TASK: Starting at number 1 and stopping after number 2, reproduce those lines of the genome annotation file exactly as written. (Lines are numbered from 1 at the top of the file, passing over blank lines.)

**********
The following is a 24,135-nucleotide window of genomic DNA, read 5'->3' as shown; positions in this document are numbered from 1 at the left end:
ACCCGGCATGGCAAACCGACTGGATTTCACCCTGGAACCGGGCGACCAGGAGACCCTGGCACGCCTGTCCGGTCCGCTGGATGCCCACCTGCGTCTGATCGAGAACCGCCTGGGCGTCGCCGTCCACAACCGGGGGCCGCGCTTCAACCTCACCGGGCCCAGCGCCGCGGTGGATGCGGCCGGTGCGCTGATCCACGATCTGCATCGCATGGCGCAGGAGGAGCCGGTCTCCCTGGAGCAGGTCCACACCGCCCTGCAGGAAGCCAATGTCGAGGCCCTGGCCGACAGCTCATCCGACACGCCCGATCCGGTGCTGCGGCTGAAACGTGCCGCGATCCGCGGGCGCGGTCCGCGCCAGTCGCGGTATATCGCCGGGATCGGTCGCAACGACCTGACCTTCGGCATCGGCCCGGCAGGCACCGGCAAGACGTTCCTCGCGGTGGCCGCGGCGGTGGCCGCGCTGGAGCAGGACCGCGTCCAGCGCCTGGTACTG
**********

The following is a 24,135-nucleotide window of genomic DNA, read 5'->3' as shown; positions in this document are numbered from 1 at the left end:
ACCCGGCATGGCAAACCGACTGGATTTCACCCTGGAACCGGGCGACCAGGAGACCCTGGCACGCCTGTCCGGTCCGCTGGATGCCCACCTGCGTCTGATCGAGAACCGCCTGGGCGTCGCCGTCCACAACCGGGGGCCGCGCTTCAACCTCACCGGGCCCAGCGCCGCGGTGGATGCGGCCGGTGCGCTGATCCACGATCTGCATCGCATGGCGCAGGAGGAGCCGGTCTCCCTGGAGCAGGTCCACACCGCCCTGCAGGAAGCCAATGTCGAGGCCCTGGCCGACAGCTCATCCGACACGCCCGATCCGGTGCTGCGGCTGAAACGTGCCGCGATCCGCGGGCGCGGTCCGCGCCAGTCGCGGTATATCGCCGGGATCGGTCGCAACGACCTGACCTTCGGCATCGGCCCGGCAGGCACCGGCAAGACGTTCCTCGCGGTGGCCGCGGCGGTGGCCGCGCTGGAGCAGGACCGCGTCCAGCGCCTGGTACTG